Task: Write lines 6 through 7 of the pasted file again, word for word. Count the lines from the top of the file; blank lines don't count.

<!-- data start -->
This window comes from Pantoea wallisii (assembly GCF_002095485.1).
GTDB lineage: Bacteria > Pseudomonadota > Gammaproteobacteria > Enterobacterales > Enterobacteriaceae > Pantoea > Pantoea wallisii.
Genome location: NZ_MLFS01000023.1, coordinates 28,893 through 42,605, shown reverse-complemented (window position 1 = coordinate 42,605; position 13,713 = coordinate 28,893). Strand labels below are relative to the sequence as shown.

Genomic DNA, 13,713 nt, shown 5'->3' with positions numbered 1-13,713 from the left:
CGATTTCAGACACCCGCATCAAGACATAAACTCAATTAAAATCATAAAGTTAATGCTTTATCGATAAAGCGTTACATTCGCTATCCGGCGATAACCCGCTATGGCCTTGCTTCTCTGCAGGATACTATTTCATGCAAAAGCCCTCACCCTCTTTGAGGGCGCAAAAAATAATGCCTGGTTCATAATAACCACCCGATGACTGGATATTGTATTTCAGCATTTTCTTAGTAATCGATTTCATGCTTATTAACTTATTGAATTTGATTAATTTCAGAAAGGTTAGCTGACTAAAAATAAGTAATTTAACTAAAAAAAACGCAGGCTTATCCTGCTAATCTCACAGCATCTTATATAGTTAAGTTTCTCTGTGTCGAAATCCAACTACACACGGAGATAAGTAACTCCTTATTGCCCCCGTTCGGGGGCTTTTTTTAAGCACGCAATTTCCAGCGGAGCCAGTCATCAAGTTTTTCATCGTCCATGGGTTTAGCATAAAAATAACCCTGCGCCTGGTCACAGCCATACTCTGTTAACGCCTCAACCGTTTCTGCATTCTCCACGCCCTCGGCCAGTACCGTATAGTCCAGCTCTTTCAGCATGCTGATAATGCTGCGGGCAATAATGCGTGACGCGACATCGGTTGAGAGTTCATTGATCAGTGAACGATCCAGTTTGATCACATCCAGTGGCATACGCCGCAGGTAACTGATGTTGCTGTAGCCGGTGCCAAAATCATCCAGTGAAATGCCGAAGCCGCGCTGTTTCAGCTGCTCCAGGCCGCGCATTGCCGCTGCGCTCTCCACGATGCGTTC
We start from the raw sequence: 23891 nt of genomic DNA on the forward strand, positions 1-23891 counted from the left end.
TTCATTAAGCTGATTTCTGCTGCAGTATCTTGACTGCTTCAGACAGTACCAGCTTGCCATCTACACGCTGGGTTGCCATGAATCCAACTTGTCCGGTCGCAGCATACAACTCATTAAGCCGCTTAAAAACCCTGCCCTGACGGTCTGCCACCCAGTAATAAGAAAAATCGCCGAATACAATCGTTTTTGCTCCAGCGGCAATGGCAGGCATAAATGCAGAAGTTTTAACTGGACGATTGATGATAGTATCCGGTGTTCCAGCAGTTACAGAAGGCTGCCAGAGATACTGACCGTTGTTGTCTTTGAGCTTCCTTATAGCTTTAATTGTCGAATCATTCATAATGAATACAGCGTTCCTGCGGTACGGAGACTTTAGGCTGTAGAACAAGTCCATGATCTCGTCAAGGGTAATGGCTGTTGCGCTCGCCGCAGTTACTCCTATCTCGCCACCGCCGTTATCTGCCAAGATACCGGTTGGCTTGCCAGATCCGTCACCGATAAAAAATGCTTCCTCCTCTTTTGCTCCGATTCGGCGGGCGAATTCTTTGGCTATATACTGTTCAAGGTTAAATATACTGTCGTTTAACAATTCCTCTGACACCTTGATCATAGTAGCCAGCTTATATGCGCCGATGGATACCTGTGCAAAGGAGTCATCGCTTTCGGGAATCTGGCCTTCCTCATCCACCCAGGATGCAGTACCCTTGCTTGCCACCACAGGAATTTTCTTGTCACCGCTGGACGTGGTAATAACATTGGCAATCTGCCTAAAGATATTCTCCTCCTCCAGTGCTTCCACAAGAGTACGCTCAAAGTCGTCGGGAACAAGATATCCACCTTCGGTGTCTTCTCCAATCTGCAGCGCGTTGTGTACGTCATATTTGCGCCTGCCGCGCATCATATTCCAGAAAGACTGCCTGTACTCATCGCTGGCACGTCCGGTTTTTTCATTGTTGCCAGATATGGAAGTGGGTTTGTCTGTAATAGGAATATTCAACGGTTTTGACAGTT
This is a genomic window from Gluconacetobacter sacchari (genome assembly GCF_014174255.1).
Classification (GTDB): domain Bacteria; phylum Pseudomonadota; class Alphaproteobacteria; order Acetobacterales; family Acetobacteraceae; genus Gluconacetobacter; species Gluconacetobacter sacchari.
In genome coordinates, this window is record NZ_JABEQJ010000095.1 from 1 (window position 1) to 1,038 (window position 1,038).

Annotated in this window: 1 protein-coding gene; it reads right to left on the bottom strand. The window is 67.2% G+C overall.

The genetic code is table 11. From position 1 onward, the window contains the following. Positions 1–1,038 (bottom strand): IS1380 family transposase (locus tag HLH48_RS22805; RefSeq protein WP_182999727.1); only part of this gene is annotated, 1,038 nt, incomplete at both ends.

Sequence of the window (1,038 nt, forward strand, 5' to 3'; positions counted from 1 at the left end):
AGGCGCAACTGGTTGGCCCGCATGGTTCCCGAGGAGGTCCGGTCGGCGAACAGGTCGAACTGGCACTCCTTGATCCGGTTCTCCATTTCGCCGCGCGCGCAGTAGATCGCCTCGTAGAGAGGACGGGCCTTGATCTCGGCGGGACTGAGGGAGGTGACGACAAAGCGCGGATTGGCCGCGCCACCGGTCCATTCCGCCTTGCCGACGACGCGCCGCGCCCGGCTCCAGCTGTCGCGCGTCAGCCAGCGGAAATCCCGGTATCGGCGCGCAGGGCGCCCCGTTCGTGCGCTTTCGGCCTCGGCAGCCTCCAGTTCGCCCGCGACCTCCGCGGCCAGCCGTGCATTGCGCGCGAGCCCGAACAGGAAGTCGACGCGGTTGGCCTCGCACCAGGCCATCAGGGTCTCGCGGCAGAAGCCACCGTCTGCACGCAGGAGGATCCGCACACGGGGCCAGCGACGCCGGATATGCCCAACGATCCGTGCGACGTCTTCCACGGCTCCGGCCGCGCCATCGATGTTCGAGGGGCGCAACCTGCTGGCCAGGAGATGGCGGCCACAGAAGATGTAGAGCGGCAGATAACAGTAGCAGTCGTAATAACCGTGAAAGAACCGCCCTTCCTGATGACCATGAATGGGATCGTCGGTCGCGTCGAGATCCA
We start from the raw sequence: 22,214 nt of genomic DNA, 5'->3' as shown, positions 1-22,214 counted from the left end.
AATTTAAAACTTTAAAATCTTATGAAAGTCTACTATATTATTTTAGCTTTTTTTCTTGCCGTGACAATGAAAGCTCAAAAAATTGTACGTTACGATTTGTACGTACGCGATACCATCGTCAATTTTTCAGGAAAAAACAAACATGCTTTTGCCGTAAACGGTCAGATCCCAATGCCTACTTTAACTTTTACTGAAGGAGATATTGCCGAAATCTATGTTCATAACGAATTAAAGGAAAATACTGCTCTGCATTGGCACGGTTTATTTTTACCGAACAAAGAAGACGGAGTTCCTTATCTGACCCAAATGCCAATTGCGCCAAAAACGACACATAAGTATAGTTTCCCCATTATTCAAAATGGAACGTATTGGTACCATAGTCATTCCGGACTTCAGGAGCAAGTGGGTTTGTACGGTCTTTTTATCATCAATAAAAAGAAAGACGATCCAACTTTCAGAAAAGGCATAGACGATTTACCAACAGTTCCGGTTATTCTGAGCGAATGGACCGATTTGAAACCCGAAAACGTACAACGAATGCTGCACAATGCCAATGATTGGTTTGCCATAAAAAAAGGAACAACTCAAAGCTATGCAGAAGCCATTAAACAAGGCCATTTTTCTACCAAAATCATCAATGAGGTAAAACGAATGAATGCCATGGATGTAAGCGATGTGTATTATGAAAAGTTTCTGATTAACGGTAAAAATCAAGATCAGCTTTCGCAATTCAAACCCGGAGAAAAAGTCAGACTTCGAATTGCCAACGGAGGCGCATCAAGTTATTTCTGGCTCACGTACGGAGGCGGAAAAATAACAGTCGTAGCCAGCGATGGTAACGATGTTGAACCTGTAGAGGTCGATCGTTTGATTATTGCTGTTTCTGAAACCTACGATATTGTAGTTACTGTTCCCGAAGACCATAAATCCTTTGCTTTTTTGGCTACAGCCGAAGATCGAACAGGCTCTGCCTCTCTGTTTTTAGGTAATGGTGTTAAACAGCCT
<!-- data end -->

We start from the raw sequence: 23891 nt of genomic DNA on the forward strand, positions 1-23891 counted from the left end.
TTCATTAAGCTGATTTCTGCTGCAGTATCTTGACTGCTTCAGACAGTACCAGCTTGCCATCTACACGCTGGGTTGCCATGAATCCAACTTGTCCGGTCGCAGCATACAACTCATTAAGCCGCTTAAAAACCCTGCCCTGACGGTCTGCCACCCAGTAATAAGAAAAATCGCCGAATACAATCGTTTTTGCTCCAGCGGCAATGGCAGGCATAAATGCAGAAGTTTTAACTGGACGATTGATGATAGTATCCGGTGTTCCAGCAGTTACAGAAGGCTGCCAGAGATACTGACCGTTGTTGTCTTTGAGCTTCCTTATAGCTTTAATTGTCGAATCATTCATAATGAATACAGCGTTCCTGCGGTACGGAGACTTTAGGCTGTAGAACAAGTCCATGATCTCGTCAAGGGTAATGGCTGTTGCGCTCGCCGCAGTTACTCCTATCTCGCCACCGCCGTTATCTGCCAAGATACCGGTTGGCTTGCCAGATCCGTCACCGATAAAAAATGCTTCCTCCTCTTTTGCTCCGATTCGGCGGGCGAATTCTTTGGCTATATACTGTTCAAGGTTAAATATACTGTCGTTTAACAATTCCTCTGACACCTTGATCATAGTAGCCAGCTTATATGCGCCGATGGATACCTGTGCAAAGGAGTCATCGCTTTCGGGAATCTGGCCTTCCTCATCCACCCAGGATGCAGTACCCTTGCTTGCCACCACAGGAATTTTCTTGTCACCGCTGGACGTGGTAATAACATTGGCAATCTGCCTAAAGATATTCTCCTCCTCCAGTGCTTCCACAAGAGTACGCTCAAAGTCGTCGGGAACAAGATATCCACCTTCGGTGTCTTCTCCAATCTGCAGCGCGTTGTGTACGTCATATTTGCGCCTGCCGCGCATCATATTCCAGAAAGACTGCCTGTACTCATCGCTGGCACGTCCGGTTTTTTCATTGTTGCCAGATATGGAAGTGGGTTTGTCTGTAATAGGAATATTCAACGGTTTTGACAGTT